This paper discusses Jordan’s Seventh and Final Review Under the Stand-by Arrangement and Proposal for Post-program Monitoring. Jordan’s program has helped the economy weather different shocks. Performance has been good in the run-up to the final review. Although growth has been affected by regional tensions, the current account deficit is narrowing, foreign reserves remain at an adequate level, and inflation is low. All end-April performance criteria were met with comfortable margins, and policies are on track to meet their 2015 targets while fiscal structural reform is moving forward. The IMF staff supports the completion of the seventh review and the related purchase.
International Monetary Fund. Middle East and Central Asia Dept.
This 2014 Article IV Consultation highlights that Morocco has made important strides in maintaining macroeconomic stability in a difficult environment, but challenges remain to reduce fiscal and external vulnerabilities, strengthen growth, create jobs, and tackle poverty. Growth slowed in 2014 as a result of a contraction in agricultural activity following an exceptional 2013 crop and weak demand from Europe. However, growth is expected to rebound in 2015 to about 4.4 percent and remain robust in the medium term as external demand and domestic confidence strengthen. Executive Directors have commended the authorities for their strong policy actions, which have reduced economic vulnerabilities.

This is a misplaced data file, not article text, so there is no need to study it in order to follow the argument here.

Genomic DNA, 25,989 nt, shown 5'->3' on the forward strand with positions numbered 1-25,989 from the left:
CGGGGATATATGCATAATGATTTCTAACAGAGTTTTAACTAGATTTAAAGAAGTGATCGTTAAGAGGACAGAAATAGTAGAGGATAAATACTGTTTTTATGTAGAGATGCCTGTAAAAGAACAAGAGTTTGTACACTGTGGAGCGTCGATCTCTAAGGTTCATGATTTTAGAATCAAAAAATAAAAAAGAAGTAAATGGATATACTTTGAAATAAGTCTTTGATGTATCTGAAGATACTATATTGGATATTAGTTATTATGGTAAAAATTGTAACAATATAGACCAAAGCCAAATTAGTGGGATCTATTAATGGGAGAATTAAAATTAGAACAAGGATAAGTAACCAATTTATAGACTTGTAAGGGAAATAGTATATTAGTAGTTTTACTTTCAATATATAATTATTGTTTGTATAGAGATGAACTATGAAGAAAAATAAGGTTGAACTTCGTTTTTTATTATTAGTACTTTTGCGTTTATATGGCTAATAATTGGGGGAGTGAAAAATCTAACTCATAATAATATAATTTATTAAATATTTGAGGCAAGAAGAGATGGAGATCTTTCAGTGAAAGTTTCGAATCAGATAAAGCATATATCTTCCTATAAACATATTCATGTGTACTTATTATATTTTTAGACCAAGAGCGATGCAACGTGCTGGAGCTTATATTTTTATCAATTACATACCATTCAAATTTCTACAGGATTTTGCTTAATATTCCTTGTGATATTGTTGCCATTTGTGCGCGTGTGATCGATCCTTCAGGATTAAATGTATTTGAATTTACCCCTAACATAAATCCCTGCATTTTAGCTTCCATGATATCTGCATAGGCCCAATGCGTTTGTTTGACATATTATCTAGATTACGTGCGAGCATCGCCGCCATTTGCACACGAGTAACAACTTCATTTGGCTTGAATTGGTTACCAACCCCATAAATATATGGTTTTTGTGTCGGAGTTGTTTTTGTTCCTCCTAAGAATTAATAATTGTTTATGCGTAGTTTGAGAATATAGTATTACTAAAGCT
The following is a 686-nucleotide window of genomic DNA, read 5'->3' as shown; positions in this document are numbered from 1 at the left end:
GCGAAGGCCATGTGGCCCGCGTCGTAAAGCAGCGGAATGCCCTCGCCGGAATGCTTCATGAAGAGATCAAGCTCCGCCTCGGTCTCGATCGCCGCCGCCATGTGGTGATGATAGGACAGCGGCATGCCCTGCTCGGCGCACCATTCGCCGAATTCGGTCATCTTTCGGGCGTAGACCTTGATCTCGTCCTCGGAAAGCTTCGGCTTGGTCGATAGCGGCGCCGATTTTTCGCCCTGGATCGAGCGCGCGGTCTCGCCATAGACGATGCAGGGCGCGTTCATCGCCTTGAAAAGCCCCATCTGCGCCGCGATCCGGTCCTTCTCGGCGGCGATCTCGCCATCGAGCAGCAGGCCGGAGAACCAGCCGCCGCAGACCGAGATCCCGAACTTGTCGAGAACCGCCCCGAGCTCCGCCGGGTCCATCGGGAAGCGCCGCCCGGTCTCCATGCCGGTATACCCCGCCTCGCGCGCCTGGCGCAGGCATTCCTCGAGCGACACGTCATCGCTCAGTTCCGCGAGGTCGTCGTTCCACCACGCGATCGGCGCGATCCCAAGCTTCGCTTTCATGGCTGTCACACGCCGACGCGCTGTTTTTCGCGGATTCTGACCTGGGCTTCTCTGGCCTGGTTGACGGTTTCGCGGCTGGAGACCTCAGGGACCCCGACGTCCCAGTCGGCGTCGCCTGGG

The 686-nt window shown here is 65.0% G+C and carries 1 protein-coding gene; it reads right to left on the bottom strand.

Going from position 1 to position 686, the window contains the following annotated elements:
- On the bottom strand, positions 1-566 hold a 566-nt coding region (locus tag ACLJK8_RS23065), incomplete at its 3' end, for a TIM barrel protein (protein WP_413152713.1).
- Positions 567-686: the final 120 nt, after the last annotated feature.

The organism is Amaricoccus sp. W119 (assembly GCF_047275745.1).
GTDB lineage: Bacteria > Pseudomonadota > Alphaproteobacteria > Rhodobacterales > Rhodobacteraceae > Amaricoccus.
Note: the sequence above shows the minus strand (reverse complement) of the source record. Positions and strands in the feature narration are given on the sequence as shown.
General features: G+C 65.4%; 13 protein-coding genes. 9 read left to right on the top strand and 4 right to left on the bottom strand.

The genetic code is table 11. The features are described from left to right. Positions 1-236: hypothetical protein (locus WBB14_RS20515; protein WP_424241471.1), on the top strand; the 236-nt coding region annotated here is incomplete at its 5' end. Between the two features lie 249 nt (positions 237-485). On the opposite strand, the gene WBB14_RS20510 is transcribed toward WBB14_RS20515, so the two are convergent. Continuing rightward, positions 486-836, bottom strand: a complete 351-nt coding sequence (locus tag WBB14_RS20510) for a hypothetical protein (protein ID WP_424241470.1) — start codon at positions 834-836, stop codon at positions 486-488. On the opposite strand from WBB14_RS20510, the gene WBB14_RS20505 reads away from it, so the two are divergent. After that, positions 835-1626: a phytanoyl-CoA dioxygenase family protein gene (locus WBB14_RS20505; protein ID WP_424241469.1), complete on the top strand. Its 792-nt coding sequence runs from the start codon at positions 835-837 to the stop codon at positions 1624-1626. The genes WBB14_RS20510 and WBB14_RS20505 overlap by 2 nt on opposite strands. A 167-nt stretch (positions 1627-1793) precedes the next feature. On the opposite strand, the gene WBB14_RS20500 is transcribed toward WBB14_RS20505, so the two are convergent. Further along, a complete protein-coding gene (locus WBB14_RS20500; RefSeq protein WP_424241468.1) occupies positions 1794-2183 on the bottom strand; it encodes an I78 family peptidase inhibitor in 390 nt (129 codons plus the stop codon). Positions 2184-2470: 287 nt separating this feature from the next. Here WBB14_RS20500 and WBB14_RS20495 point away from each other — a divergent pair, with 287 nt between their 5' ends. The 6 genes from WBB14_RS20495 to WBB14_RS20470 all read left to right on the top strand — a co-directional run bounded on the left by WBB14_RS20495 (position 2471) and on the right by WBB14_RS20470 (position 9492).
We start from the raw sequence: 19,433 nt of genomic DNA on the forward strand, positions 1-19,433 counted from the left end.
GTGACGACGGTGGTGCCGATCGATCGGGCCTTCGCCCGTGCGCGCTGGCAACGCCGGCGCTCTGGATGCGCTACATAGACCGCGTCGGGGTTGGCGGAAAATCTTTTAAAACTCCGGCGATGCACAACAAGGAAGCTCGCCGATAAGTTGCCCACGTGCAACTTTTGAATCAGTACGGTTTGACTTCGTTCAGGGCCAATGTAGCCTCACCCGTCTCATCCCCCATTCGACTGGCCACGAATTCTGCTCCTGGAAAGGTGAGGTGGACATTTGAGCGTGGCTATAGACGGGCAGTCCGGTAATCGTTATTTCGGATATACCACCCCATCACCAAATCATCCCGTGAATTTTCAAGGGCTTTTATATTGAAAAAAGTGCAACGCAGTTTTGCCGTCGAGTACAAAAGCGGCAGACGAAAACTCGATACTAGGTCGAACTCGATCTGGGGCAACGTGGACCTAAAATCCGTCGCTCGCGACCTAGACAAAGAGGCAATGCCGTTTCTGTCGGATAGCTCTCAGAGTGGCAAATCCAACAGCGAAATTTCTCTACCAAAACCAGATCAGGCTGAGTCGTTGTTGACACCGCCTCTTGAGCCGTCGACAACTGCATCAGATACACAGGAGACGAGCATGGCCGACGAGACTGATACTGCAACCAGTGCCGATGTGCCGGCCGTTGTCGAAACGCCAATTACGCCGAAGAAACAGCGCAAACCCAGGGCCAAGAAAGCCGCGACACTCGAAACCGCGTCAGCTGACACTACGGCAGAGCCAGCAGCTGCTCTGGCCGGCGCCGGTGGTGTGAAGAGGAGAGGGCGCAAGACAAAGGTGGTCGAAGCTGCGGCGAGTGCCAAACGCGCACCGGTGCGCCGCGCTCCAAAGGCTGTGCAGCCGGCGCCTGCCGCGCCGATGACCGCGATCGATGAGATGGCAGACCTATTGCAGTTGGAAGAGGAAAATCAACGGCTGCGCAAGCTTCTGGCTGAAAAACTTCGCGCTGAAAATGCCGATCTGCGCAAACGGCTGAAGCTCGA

The latest snapshot of the global economy looks uneasily familiar: a brittle, uneven recovery, with slower-than-expected growth and increasing downside risks. Bold and resolutely executed policies are needed to prevent growth from settling into a “new mediocre,” with unacceptably low job creation and inclusion. Measures should emphasize: lifting growth, building resilience, and achieving coherence. The IMF will help members deliver on this policy agenda by redeploying resources toward lending and capacity building for members facing pressing challenges; strengthening macro-financial surveillance; providing policy advice and analysis on managing the impending monetary normalization, including on deploying macro-prudential tools; and implementing growth-friendly fiscal policies and macro-critical structural reforms. Staff will also build on existing work and develop options for next steps should ratification of the 2010 reforms be delayed beyond year end.
This paper examines how Japan’s long-term interest rates and Japanese banks’ interest rate risk exposures may evolve under Abenomics. Results from a panel regression analysis for major advanced economies shows that long-term government bond yields in Japan are determined to a large extent by growth and inflation outlook, fiscal conditions, demography, and the investor base of government securities. A further deterioration of fiscal conditions would push up long-term rates by about 2 percentage points over the medium term, but the rise is partly offset by higher demand for safe assets amid population aging and increased purchases by the Bank of Japan. At the same time, illustrative scenarios suggest the interest rate risk exposure of Japanese banks could decline substantially over the next two years. However, if structural and fiscal reforms are incomplete, both long-tem yields and interest-risk exposures of Japanese banks could increase over the medium term.